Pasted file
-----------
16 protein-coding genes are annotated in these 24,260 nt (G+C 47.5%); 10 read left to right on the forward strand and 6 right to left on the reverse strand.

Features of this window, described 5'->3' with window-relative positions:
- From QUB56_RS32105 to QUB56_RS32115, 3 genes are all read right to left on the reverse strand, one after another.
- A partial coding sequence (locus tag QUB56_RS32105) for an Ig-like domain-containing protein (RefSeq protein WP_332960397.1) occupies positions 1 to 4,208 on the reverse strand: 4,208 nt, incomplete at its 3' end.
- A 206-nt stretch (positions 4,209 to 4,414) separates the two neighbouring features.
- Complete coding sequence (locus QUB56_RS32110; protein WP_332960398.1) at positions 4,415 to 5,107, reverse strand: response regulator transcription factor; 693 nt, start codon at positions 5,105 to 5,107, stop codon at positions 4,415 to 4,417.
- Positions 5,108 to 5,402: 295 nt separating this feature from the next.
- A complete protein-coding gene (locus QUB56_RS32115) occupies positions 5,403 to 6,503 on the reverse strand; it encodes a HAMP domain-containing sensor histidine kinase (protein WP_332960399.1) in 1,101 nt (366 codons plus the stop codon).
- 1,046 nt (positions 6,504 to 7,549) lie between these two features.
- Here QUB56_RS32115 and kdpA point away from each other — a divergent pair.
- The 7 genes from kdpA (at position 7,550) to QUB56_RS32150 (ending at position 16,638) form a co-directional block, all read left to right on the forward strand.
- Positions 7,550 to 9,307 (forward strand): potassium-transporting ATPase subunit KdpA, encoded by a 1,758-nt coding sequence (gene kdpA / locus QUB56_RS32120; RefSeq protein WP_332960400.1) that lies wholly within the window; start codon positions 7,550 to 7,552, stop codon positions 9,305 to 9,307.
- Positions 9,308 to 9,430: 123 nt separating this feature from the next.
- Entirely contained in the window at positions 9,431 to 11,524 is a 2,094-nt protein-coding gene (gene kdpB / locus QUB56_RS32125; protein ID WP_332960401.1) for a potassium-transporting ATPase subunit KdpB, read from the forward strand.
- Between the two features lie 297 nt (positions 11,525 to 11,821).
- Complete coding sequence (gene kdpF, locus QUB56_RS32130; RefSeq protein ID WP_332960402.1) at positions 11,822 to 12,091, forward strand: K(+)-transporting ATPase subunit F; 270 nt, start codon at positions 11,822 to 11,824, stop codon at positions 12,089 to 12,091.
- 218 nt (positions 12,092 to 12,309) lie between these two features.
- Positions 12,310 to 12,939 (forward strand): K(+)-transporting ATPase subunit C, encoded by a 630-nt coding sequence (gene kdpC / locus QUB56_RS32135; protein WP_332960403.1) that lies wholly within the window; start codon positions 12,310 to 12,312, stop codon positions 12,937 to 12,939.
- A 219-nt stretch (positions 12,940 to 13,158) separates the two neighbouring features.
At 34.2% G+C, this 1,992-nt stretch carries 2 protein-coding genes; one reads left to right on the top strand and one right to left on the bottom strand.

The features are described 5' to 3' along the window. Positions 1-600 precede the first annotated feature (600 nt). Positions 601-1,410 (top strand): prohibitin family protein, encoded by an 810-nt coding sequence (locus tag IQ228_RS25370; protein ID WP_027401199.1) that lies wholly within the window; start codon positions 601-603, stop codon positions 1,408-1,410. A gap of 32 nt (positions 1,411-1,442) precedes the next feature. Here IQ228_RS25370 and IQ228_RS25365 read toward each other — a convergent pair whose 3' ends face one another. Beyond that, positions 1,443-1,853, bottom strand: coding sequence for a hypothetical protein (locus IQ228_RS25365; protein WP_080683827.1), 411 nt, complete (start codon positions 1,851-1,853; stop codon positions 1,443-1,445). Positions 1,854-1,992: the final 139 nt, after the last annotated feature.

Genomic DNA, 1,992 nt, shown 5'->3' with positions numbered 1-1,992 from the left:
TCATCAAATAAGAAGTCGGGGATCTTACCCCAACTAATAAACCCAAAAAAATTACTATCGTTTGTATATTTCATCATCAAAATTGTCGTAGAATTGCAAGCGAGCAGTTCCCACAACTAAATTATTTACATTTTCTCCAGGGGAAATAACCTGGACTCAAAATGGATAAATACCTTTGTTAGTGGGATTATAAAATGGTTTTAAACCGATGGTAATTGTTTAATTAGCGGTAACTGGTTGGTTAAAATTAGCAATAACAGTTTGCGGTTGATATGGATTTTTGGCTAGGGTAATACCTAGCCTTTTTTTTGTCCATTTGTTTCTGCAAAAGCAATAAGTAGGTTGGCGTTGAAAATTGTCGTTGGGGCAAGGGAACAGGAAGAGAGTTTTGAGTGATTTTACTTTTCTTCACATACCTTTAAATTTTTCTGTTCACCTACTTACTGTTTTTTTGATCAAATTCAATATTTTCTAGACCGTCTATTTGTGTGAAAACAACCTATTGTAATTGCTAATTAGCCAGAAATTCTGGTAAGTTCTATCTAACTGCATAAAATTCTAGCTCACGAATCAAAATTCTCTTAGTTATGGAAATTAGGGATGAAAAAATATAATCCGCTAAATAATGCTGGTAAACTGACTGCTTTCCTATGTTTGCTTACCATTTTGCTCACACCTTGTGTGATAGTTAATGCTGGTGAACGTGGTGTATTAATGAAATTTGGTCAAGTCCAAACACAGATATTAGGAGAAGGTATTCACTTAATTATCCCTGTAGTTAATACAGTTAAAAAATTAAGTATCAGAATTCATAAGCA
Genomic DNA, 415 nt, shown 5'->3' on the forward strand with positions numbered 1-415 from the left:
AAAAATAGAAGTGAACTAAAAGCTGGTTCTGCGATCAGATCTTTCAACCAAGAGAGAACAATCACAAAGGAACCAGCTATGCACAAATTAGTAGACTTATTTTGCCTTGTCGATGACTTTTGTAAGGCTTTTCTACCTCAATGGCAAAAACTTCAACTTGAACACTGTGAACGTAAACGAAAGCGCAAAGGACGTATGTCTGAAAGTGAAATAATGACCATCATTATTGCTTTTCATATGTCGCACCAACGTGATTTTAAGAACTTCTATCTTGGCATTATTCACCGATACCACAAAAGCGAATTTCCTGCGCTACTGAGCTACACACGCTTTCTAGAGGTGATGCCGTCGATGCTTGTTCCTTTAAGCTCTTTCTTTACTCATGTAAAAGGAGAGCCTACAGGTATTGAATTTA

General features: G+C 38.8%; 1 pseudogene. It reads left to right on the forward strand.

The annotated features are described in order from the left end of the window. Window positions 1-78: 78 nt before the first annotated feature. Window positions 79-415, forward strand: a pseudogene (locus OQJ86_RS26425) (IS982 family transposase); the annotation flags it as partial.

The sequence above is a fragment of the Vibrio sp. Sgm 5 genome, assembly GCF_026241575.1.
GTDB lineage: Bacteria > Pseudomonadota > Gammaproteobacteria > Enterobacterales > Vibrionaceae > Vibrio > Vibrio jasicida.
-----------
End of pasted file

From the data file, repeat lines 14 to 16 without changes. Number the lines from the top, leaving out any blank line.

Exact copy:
- Entirely contained in the window at positions 9,431 to 11,524 is a 2,094-nt protein-coding gene (gene kdpB / locus QUB56_RS32125; protein ID WP_332960401.1) for a potassium-transporting ATPase subunit KdpB, read from the forward strand.
- Between the two features lie 297 nt (positions 11,525 to 11,821).
- Complete coding sequence (gene kdpF, locus QUB56_RS32130; RefSeq protein ID WP_332960402.1) at positions 11,822 to 12,091, forward strand: K(+)-transporting ATPase subunit F; 270 nt, start codon at positions 11,822 to 11,824, stop codon at positions 12,089 to 12,091.